By Natalie Bell, Thomas M. Armstrong
In the Segregated Deep South, while Lynching and Klansmen and Jim Crow legislation governed, there stood a line of foot infantrymen able to sacrifice their lives for the ideal to vote, to go into rooms marked 'White Only,' and to reside with easy dignity. They have been referred to as Freedom Riders, and Thomas M. Armstrong used to be certainly one of them. this is often his story.
Autobiography of a Freedom Rider info Armstrong's burning have to create social swap for his fellow black voters. This richly woven memoir, which lines again to his great-grandparents as freed slaves, examines the background of the Civil Rights flow, the devastating own repercussions Armstrong continued for being a champion of these rights, the candy flavor of revolutionary development some time past fifty years, and a glance forward on the paintings nonetheless to be done.
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Additional resources for Autobiography of a Freedom Rider: My Life as a Foot Soldier for Civil Rights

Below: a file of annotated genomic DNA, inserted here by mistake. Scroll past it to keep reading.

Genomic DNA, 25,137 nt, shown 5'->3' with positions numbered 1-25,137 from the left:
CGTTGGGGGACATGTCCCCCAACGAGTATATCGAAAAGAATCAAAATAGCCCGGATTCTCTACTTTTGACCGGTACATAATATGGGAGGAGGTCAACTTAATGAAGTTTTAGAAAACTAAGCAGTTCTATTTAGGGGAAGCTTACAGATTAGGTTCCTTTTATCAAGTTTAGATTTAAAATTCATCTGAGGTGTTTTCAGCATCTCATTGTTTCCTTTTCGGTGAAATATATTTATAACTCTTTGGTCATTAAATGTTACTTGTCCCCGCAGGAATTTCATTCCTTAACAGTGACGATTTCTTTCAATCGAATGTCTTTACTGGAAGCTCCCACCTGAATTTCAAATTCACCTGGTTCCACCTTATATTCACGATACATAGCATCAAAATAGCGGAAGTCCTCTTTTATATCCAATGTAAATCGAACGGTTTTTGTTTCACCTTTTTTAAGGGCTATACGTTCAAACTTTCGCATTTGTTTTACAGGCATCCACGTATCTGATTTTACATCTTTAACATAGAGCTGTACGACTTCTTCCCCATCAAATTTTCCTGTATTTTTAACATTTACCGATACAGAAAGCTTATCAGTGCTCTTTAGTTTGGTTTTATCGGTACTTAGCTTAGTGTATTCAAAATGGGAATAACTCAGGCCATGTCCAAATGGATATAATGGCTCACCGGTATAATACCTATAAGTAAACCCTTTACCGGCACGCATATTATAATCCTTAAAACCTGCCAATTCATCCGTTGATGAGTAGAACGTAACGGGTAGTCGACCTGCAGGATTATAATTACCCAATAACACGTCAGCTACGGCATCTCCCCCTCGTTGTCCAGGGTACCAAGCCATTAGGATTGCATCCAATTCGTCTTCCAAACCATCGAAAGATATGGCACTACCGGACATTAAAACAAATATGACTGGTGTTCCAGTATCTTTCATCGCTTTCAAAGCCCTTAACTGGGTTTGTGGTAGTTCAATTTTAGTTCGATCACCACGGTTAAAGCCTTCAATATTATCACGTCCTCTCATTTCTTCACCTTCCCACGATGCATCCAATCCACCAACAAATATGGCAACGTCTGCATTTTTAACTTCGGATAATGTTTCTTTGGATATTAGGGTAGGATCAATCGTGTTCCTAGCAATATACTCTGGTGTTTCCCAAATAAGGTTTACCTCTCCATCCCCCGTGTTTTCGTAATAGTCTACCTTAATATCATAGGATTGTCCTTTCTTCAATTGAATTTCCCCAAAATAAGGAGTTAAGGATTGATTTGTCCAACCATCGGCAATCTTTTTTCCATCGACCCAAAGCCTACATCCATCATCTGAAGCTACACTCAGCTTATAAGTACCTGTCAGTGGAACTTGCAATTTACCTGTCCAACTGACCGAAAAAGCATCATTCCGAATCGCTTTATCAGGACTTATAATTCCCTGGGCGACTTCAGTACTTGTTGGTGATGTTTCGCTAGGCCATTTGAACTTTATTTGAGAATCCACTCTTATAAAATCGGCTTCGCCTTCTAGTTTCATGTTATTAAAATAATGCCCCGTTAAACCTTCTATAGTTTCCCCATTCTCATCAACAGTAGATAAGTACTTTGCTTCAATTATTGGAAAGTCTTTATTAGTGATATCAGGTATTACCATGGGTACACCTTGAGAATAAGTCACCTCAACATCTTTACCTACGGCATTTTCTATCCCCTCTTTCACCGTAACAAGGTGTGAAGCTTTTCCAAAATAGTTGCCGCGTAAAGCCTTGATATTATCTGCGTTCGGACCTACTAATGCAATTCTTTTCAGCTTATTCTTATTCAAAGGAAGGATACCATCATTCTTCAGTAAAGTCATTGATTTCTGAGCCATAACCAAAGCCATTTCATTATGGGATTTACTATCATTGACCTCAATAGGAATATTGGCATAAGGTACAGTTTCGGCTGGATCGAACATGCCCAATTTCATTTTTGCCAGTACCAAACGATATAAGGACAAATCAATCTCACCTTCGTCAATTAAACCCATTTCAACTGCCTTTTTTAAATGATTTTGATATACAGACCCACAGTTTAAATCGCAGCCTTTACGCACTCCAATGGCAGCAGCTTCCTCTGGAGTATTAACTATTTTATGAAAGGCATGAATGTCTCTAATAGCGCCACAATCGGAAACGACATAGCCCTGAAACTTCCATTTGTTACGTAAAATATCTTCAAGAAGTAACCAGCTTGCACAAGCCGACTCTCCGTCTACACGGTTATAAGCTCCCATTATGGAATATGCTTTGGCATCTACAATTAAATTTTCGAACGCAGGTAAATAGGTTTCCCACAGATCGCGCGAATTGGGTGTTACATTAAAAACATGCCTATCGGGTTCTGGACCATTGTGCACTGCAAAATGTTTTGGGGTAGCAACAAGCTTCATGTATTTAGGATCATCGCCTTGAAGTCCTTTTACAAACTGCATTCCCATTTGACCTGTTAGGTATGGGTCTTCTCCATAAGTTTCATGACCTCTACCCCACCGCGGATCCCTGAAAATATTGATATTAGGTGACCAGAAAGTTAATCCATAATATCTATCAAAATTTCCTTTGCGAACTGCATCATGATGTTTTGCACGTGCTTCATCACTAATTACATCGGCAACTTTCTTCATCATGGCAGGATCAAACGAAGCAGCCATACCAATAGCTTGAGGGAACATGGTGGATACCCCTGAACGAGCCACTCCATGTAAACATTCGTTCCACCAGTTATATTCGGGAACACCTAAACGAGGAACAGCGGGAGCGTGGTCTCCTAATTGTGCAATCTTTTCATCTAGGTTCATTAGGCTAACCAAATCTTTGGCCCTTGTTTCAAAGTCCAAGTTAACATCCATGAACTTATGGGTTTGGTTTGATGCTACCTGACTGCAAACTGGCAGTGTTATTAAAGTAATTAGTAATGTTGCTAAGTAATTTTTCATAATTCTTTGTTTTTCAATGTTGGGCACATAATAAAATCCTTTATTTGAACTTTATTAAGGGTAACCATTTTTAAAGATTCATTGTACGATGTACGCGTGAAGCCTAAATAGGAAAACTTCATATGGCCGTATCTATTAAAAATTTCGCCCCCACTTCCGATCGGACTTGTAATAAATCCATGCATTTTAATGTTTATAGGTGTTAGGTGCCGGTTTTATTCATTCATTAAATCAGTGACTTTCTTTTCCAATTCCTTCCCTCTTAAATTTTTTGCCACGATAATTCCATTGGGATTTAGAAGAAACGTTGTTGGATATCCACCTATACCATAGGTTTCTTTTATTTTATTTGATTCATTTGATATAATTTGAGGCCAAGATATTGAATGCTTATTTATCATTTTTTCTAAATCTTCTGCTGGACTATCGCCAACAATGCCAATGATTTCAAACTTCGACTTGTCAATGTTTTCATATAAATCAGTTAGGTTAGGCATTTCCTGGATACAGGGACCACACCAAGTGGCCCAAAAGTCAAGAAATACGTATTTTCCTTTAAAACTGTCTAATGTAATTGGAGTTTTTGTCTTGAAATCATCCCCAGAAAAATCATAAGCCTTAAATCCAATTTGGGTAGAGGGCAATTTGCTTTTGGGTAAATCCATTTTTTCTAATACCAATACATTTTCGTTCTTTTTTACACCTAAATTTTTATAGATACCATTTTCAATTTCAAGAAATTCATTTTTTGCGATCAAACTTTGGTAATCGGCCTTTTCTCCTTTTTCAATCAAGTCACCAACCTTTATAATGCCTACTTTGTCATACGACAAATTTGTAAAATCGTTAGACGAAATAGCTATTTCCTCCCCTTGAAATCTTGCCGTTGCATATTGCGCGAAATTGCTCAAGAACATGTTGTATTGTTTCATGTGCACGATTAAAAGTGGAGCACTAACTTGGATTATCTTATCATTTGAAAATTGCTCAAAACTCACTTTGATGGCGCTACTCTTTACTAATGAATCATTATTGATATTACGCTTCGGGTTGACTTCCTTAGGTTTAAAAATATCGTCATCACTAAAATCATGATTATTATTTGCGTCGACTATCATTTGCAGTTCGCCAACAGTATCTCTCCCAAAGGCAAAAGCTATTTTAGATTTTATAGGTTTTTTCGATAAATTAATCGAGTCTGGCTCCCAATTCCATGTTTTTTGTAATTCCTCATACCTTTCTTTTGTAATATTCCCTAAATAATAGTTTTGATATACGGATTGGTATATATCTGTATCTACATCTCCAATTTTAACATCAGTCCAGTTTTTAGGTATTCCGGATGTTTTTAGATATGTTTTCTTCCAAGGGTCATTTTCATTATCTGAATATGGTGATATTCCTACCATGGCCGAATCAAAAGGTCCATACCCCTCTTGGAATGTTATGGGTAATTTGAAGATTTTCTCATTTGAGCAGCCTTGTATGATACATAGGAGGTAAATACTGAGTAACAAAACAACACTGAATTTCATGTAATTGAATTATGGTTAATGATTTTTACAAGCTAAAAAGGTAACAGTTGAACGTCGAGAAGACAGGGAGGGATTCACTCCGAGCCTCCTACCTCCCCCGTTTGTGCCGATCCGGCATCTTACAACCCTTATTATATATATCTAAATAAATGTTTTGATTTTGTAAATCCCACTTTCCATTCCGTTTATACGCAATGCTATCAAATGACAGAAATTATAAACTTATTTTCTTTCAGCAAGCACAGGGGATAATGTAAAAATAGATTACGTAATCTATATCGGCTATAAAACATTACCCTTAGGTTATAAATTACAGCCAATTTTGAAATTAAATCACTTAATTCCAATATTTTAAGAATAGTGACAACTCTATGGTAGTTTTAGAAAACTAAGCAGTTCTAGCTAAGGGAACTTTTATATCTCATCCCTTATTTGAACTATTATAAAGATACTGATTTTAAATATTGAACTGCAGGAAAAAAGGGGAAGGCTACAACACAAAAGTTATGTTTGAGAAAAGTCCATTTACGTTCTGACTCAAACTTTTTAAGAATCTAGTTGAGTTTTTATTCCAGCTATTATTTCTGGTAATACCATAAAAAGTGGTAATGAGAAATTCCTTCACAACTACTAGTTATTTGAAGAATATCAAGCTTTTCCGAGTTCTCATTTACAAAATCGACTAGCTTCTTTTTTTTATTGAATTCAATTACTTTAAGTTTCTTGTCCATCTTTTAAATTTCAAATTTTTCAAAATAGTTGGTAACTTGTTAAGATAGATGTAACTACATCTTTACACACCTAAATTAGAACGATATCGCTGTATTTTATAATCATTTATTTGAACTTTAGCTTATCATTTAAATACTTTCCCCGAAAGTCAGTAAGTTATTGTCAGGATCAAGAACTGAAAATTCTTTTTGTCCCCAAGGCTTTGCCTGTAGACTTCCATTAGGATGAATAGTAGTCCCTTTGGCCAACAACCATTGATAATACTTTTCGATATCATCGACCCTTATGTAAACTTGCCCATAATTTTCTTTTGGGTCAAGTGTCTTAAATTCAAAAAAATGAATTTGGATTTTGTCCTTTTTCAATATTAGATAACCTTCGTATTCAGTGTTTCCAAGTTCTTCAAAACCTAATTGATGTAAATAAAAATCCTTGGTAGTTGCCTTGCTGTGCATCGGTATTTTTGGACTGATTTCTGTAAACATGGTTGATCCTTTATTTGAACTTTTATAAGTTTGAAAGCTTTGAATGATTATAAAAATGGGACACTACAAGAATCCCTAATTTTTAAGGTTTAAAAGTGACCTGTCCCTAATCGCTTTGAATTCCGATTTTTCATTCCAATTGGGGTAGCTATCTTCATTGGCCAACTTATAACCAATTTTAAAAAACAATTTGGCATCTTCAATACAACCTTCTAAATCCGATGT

He’d built an entire legal practice on trying to defeat it. Mehri acknowledged that the overt racial discrimination of King’s day had largely receded, but he believed it had given way to a more subtle, often covert, sometimes subconscious form of discrimination that infected America more deeply than most people knew or were willing to admit. Mehri targeted this “second-generation” discrimination in the workplace, where he believed it ran rampant, through representing employees in racial discrimination suits against their employers.
For years commentators had lamented the lack of diversity among NFL head coaches and called for change. And to the 18 Advancing the Ball NFL’s credit, it had attempted to improve on that front through various programs over the years. Still, the League’s teams rarely hired African American head coaches, and it seemed to Mehri that the inequitable treatment prevailed not only at the hiring stage but, for those few who attained head coaching positions, also at the ﬁring stage. First, there was Shell’s experience.
Dungy, in contrast, coached the Buccaneers for ﬁve straight nonlosing seasons, established a tradition of excellence, and was ﬁred. The double standard Dungy faced could not have been more glaring. The Buccaneers ﬁred Dungy’s predecessors, all white, for losing. They ﬁred Dungy even though he won. Although Dungy had not captured the League’s ultimate prize, a Super Bowl championship, surely he merited more time at the helm. After reading of Green’s dismissal, Mehri had stewed for a few hours, then put the matter behind him and returned to his work.